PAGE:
Larotrectinib (Vitrakvi) led to high and durable responses in patients with NTRK fusions, irrespective of prior therapy or ECOG performance status (PS), according to David S. Hong, MD, who presented a pooled analysis from 3 clinical trials that evaluated the agent in patients with NTRK alterations during the 2020 AACR Virtual Annual Meeting I.
“Patients with NTRK fusions who have had a significant number of prior therapies can benefit from larotrectinib. In some cases, this has to be looked at on the ground level, but even some patients with an ECOG PS of 3 can benefit from NTRK inhibition,” said Hong.
In the first analysis, patients were stratified according to the number of prior lines of therapy they had received (0, 1, 2, or 3 or greater) and baseline ECOG PS (0, 1, 2, or 3). The objective response rate (ORR) was highest in previously untreated patients with an ECOG PS of 0 (91%). However, larotrectinib showed benefit across each group, reaching an ORR of 85% in patients who had received at least 3 lines of prior therapy and 33% in patients with an ECOG PS of 3.1
However, the benefit of larotrectinib did not extend to patients with other NTRK alterations beyond fusions. In the second analysis, investigators evaluated the efficacy of larotrectinib in patients according to NTRK gene status. Among 159 patients with NTRK fusions and 73 patients with non-fusion alterations, including point mutations, amplifications, rearrangements, and deletions, the ORR was 79% in the fusion group versus 1 partial response (PR) in the non-fusion group. Moreover, the median duration of response was 35.2 months and 3.7 months in the fusion and non-fusion groups, respectively.2
In an interview with OncLive, Hong, deputy chair, Department of investigational Cancer Therapeutics, Division of Cancer Medicine, The University of Texas MD Anderson Cancer Center, discussed the results of these analyses with larotrectinib in patients with NTRK alterations.
OncLive: What do these long-term data show regarding larotrectinib’s use in patients with NTRK fusions?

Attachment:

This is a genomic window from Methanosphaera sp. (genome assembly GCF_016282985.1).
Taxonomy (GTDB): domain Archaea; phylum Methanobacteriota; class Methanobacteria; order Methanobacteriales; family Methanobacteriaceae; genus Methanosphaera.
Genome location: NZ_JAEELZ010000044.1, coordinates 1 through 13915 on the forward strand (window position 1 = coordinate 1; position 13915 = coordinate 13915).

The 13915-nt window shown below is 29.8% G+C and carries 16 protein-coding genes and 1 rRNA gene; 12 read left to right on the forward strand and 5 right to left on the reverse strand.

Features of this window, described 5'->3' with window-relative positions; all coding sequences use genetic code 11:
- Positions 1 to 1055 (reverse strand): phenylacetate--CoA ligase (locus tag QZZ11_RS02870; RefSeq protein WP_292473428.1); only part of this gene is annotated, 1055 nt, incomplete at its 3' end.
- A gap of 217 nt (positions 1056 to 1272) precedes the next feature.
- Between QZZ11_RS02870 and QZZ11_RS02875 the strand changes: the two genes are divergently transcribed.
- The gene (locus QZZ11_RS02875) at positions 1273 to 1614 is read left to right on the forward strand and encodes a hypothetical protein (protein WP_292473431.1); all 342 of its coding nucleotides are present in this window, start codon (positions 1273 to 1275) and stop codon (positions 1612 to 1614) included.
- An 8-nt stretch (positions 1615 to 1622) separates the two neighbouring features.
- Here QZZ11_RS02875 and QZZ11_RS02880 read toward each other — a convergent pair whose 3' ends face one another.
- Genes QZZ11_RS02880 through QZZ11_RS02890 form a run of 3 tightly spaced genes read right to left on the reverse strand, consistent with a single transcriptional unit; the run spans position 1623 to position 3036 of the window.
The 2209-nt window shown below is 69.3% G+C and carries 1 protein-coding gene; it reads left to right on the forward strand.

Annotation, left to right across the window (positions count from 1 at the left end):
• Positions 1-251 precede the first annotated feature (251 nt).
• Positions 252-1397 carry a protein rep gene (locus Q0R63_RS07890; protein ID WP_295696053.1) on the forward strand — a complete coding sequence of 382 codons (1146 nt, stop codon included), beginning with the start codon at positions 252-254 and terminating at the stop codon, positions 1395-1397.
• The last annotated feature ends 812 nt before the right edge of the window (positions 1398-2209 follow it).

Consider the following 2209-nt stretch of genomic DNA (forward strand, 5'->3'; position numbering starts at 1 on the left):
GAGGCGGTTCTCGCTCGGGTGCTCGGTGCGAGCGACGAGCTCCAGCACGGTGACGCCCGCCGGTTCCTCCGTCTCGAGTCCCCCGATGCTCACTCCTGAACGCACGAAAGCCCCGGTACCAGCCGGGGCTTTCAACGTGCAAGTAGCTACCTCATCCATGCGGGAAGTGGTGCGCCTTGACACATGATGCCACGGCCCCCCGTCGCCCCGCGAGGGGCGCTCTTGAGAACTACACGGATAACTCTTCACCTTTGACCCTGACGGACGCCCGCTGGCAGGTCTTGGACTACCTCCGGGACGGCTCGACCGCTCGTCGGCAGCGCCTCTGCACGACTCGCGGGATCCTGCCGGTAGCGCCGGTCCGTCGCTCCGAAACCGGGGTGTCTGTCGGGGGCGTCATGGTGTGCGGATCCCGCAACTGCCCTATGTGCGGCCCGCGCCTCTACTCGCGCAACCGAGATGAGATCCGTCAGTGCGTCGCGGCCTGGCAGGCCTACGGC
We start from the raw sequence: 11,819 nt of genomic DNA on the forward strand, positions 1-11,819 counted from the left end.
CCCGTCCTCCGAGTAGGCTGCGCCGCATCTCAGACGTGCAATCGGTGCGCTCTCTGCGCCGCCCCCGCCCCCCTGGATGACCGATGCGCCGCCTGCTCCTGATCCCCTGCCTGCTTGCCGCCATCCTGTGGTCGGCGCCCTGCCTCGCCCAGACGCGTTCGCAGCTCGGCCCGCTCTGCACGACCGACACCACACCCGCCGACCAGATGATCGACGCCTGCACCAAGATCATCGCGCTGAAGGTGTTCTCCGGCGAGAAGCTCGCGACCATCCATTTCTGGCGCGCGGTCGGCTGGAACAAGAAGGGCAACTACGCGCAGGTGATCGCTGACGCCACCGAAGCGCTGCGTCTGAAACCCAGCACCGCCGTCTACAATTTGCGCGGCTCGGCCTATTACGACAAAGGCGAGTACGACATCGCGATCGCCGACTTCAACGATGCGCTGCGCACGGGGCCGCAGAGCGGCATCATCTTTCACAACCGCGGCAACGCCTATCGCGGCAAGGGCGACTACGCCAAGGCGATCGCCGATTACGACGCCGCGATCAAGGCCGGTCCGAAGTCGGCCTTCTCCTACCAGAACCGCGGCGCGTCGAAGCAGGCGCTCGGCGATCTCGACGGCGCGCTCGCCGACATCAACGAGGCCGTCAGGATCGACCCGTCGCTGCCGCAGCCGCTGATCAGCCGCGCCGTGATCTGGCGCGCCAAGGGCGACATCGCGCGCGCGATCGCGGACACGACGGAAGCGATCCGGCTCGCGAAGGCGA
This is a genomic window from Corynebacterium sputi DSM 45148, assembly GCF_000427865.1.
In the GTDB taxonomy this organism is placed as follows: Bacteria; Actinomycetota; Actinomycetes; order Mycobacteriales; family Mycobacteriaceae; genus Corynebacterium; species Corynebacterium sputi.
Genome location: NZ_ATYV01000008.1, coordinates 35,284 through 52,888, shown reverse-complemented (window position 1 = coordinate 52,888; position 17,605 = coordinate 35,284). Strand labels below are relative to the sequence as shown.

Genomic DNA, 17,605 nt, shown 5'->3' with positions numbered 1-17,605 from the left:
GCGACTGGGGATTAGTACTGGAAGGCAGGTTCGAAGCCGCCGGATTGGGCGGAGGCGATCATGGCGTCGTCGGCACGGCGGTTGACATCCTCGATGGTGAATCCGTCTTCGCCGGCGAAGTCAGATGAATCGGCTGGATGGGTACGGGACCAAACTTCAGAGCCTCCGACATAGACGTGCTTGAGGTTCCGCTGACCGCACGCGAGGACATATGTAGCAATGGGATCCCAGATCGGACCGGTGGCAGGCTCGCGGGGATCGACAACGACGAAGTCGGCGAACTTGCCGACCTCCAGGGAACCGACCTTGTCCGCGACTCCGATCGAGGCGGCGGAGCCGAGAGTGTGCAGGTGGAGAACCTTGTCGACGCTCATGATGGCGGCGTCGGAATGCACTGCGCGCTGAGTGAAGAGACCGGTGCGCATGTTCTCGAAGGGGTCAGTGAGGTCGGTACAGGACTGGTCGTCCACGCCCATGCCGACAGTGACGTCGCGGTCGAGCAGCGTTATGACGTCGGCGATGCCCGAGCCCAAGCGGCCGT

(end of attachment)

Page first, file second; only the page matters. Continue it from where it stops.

Hong: Larotrectinib has been approved for almost 2 years. It’s novel in the sense that it is the first targeted therapy that is approved across tumor types and ages. These data reconfirm the incredible efficacy and incredible safety of this drug in patients with NTRK fusions.
According to the post hoc analysis, how do responses to larotrectinib differ in the NTRK fusion versus non NTRK-fusion populations?
In this analysis, we pooled data from 3 studies [that evaluated larotrectinib in patients with NTRK fusions]: the phase 1 trial in adults (NCT02122913), the phase 1/2 SCOUT trial (NCT02637687) in pediatric patients, and the phase 2 NAVIGATE trial (NCT02576431) in adult and pediatric patients. These 3 trials led to the approval of larotrectinib in patients with NTRK fusions. We wanted to understand the differences in [outcomes] between patients with other NTRK alterations versus those with fusions.
When we started the pediatric and the adult phase 1 trial, there was not a whole lot of data regarding the efficacy of larotrectinib in patients with NTRK fusions or other alterations, such as mutations or amplifications. The phase 1 pediatric and adult trial allowed patients with all tumor types [to enroll]. In the dose-escalation, and, to some extent the expansion portions, we tried to determine whether larotrectinib had some efficacy in patients with other alterations.
Patients with NTRK fusions are relatively rare. Patients with fusions, mutations, amplifications, in addition to patients without those alterations were allowed on the trial. When we looked at the data comparing fusions with these other alterations in this kind of retrospective, pooled analysis, we saw marked differences [in outcomes]. There was a total of 159 patients with NTRK gene fusions compared with 73 patients who had non-fusion tumors. The response rates were dramatically different. The response rate in the NTRK fusion population was 79%, which included a 16% complete response rate compared with patients with other alterations in which only 1 patient had a very short-lived PR.